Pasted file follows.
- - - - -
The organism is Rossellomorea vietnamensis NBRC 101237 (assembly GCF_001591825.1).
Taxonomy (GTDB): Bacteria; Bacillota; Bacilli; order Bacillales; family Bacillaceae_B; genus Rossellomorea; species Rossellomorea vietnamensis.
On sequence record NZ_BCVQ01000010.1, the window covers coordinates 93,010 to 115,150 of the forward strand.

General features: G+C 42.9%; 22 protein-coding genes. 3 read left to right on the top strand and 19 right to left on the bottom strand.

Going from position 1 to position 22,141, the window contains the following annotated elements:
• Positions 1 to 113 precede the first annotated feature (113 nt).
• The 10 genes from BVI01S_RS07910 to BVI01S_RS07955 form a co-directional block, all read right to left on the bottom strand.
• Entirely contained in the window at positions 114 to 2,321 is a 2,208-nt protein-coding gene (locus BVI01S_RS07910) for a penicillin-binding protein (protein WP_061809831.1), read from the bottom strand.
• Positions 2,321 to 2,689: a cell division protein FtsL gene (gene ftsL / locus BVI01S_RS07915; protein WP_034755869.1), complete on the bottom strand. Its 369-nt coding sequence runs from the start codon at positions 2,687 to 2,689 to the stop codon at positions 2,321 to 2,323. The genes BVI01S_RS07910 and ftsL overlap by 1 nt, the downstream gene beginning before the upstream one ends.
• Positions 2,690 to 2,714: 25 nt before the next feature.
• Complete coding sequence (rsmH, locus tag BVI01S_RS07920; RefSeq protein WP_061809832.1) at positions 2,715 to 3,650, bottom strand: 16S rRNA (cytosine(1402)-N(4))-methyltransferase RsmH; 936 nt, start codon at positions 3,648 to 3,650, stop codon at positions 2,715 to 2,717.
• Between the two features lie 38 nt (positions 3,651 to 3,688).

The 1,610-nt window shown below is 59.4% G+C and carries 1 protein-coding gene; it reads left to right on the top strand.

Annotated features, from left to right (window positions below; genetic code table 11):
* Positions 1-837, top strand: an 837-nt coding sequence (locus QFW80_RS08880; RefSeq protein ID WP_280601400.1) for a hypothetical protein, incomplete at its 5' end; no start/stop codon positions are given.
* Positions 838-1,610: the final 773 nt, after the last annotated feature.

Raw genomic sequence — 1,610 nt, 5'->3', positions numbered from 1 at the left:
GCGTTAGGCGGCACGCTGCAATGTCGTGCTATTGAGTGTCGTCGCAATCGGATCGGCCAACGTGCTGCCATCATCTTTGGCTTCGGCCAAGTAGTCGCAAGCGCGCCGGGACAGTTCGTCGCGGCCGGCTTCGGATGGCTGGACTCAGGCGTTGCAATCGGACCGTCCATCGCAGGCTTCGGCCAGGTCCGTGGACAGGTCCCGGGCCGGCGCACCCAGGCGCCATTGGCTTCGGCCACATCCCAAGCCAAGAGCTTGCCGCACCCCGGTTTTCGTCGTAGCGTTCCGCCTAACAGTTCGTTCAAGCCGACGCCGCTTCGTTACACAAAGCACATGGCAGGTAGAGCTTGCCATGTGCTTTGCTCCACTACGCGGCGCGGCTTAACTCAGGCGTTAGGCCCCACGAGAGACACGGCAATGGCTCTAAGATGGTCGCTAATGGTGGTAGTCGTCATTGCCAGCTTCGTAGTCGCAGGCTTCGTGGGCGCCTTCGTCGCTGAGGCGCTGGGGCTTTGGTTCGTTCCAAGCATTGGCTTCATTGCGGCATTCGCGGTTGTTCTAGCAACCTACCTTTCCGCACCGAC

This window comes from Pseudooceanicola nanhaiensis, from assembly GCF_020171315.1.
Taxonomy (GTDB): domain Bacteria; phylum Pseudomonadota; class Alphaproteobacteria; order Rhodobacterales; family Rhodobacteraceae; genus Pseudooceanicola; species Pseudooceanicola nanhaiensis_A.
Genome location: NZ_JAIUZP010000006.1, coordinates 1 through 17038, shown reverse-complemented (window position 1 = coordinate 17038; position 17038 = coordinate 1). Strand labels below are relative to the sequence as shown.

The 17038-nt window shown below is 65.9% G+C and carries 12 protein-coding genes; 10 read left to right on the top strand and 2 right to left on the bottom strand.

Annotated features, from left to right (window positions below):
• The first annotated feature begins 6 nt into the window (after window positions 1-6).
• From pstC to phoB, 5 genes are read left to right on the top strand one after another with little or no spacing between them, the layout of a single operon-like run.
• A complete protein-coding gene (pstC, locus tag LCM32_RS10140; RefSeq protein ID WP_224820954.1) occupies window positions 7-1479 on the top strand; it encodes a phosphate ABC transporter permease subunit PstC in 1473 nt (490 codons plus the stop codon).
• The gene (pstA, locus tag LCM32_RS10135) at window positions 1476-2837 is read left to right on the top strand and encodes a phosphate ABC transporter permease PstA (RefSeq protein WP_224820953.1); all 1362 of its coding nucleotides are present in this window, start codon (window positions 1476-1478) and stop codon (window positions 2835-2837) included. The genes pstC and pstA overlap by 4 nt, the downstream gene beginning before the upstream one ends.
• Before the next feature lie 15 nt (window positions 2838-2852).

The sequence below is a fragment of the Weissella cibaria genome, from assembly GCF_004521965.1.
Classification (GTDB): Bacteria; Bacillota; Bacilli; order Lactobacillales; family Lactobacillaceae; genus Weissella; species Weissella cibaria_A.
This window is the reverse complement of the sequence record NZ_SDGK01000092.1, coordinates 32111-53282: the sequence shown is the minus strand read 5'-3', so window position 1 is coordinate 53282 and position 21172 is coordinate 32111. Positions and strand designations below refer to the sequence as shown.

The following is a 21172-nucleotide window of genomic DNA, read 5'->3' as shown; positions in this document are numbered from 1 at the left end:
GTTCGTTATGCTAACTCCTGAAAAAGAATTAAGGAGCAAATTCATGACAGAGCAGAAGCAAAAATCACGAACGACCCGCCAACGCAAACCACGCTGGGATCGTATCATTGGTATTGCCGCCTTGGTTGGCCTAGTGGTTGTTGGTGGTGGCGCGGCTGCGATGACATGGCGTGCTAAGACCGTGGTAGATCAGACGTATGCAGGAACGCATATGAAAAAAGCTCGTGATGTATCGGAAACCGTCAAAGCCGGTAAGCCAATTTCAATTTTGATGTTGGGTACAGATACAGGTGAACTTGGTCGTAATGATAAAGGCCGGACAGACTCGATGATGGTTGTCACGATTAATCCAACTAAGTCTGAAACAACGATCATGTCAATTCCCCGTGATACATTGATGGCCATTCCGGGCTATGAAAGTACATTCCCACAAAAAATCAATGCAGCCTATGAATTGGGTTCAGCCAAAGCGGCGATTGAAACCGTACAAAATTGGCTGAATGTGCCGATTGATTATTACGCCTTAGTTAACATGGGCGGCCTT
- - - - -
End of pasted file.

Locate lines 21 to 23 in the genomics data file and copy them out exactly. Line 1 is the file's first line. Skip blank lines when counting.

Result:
Genome location: NZ_JAIUZP010000006.1, coordinates 1 through 17038, shown reverse-complemented (window position 1 = coordinate 17038; position 17038 = coordinate 1). Strand labels below are relative to the sequence as shown.

The 17038-nt window shown below is 65.9% G+C and carries 12 protein-coding genes; 10 read left to right on the top strand and 2 right to left on the bottom strand.

Annotated features, from left to right (window positions below):